Page 911 - Week 03 - Thursday, 10 March 2005
and a range of regulations to support more efficient use of water in the home, office and garden.
Again, all of these contribute to benchmarking sustainable urban development. You will note from the comprehensive list that regulating or mandating things is only one measure, and there is definitely more carrot than stick involved. Behaviour changes are fundamental to achieving the targets, and the government will assist with achieving these behavioural changes by providing incentives and education. The government also has targets related to greenhouse gas emissions and a strong commitment to enhancing the energy efficiency of our buildings.
The government’s recent election platform included commitments that will require all new single residential dwellings to achieve a level of energy rating consistent with the standards being developed for the Building Code of Australia and a minimum standard for water efficiency and introduce an energy efficiency rating methodology equivalent to the green star rating currently being prepared by the Australian Building Codes Board, for introduction into the Building Code of Australia for all new commercial and multistorey residential buildings.
The Stanhope Labor government is leading the country in terms of its commitment to sustainability, as our election commitments and the programs we have put in place clearly demonstrate. For instance, subject to consultations with the community and sustainability experts, the government will establish a sustainability act that will assist government agencies to incorporate sustainability into their decisions and actions. This legislation will help to improve agency decisions that influence the development of Canberra, the way buildings are designed and materials that are use, the way government procures its goods and service and the use of energy and water in the ACT, and it will help to improve the way our decisions affect the community.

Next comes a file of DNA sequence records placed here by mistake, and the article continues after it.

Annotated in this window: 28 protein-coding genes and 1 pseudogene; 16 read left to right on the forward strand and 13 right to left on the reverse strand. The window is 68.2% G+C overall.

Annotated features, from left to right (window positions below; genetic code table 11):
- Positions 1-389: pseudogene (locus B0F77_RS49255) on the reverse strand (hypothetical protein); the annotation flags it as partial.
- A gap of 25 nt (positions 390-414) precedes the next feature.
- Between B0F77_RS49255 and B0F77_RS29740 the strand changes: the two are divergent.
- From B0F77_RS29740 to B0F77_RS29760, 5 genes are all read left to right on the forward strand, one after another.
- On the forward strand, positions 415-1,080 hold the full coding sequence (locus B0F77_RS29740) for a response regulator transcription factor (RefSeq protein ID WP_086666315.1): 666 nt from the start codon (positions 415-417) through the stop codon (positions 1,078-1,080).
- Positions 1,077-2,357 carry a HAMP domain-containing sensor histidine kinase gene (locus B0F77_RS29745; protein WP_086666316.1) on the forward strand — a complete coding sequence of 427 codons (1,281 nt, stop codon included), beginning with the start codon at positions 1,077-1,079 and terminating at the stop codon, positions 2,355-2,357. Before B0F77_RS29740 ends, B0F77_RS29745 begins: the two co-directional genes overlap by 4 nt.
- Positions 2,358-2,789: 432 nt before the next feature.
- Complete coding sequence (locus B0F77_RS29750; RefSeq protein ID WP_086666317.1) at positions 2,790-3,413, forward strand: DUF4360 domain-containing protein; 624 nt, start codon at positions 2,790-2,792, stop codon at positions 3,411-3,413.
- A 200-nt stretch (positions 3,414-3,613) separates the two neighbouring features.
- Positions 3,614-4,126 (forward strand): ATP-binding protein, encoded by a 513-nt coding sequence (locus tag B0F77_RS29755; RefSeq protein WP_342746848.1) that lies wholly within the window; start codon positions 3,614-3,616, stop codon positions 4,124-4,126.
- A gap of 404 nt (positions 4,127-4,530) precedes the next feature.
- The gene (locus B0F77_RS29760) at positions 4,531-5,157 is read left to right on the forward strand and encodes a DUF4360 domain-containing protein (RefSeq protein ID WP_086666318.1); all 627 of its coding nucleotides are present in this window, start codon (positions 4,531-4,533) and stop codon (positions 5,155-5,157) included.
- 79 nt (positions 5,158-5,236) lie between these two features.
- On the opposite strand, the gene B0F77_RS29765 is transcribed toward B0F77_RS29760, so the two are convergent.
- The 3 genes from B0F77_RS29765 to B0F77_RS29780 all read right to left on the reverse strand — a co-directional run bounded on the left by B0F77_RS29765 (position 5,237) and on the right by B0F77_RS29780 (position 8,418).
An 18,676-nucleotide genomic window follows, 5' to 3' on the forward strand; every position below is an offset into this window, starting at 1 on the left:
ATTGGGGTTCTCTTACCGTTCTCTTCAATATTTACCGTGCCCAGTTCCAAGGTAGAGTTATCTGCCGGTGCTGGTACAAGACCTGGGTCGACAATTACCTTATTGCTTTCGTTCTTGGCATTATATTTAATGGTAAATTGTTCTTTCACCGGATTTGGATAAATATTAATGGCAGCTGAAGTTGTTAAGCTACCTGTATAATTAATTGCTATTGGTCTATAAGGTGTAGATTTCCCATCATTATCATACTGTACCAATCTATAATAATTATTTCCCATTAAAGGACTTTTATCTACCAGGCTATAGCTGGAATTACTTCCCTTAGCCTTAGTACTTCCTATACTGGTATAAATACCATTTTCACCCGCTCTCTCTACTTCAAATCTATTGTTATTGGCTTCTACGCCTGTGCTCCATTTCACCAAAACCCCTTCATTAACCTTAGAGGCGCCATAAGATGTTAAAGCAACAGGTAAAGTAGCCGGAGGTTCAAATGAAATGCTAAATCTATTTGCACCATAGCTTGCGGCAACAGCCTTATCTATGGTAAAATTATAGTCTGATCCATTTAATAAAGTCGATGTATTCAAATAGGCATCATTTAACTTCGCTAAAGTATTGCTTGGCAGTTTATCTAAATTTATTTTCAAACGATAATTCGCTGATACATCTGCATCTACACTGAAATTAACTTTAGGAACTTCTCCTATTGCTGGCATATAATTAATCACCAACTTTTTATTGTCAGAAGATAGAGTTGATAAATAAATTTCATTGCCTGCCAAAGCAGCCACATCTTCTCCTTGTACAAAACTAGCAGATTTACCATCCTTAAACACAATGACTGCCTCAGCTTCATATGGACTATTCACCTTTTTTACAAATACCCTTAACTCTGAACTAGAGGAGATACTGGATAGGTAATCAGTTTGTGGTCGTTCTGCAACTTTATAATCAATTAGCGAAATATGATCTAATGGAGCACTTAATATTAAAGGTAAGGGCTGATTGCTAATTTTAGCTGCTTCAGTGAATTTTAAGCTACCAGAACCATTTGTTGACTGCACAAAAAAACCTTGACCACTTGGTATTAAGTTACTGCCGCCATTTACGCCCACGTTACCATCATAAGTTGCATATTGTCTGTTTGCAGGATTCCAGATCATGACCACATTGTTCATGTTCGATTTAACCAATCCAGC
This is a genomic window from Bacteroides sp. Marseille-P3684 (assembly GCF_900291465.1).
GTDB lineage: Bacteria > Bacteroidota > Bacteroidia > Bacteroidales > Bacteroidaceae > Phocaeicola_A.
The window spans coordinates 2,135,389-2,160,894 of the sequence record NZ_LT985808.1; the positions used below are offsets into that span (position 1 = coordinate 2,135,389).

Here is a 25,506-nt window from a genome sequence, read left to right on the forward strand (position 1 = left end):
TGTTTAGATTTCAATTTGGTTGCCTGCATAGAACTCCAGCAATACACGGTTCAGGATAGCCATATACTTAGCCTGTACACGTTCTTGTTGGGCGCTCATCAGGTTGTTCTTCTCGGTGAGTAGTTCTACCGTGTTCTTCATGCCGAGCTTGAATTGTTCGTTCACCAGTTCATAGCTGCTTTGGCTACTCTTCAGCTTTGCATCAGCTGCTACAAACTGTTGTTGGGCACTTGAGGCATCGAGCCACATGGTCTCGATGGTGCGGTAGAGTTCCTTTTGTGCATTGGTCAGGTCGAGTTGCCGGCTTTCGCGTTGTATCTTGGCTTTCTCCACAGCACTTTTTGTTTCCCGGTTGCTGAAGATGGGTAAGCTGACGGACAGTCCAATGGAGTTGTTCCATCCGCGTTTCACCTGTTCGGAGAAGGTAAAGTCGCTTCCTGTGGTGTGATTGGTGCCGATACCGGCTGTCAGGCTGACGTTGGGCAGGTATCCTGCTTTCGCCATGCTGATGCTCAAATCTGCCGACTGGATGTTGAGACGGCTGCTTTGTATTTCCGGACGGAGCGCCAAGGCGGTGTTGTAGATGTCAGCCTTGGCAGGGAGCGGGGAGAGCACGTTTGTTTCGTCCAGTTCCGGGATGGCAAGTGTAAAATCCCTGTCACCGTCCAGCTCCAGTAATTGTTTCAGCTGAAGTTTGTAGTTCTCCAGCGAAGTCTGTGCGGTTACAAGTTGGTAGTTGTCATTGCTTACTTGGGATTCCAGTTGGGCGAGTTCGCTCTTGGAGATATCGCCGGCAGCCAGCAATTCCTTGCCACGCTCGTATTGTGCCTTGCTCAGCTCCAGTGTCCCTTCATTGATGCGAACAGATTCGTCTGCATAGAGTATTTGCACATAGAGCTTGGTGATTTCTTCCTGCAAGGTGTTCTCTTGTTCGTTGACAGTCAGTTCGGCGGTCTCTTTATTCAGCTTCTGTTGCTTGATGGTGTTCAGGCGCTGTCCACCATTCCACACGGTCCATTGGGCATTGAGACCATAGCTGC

We have already begun changing the way government does its business. I would like to remind the Assembly that the government has committed $150,000 in this year’s budget for energy audits of government buildings to be carried out to help agencies identify how to use energy more efficiently. Only recently we approved a circular for use by government agencies on environmentally sustainable procurement. In its own major infrastructure projects, the government will meet the principles of sustainability. The new ACT prison will provide a concrete example of how these principles can be incorporated in the design and operation of major government buildings.
We will spend $4 million to upgrade public housing stock and $5 million in schools to make them more energy efficient. We will spend $1.2 million over the next four years on helping ACT residents to improve energy efficiency in the home. This funding will contribute to reducing greenhouse impacts of energy use in the ACT. The government is committed to sustainability and strongly recognises the importance of sustainable urban development. If we are to reduce further targets or mandate targets or benchmarks for certain sectors of the community or economy, we will do so only after considering the social, economic and environmental impact of these measures.
MR DEPUTY SPEAKER: Order! The discussion is concluded.